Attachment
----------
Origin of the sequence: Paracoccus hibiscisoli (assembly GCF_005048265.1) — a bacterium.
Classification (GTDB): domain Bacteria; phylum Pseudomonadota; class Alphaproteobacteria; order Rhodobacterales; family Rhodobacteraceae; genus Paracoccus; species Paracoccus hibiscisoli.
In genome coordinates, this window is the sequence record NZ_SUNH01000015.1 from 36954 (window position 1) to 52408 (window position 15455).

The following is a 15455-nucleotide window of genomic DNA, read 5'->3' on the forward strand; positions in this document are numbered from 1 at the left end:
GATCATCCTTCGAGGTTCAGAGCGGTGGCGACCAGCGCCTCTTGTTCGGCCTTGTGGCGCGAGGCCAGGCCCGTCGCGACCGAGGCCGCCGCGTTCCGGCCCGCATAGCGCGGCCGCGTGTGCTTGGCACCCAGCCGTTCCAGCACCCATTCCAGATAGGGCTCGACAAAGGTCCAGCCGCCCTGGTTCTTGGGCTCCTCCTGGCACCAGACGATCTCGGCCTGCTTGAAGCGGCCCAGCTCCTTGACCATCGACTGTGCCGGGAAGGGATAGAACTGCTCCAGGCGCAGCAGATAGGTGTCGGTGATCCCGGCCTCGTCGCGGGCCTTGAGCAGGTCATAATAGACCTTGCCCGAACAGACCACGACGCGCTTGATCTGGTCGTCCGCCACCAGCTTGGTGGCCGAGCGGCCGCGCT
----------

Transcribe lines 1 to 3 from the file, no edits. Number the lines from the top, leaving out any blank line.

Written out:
Origin of the sequence: Paracoccus hibiscisoli (assembly GCF_005048265.1) — a bacterium.
Classification (GTDB): domain Bacteria; phylum Pseudomonadota; class Alphaproteobacteria; order Rhodobacterales; family Rhodobacteraceae; genus Paracoccus; species Paracoccus hibiscisoli.
In genome coordinates, this window is the sequence record NZ_SUNH01000015.1 from 36954 (window position 1) to 52408 (window position 15455).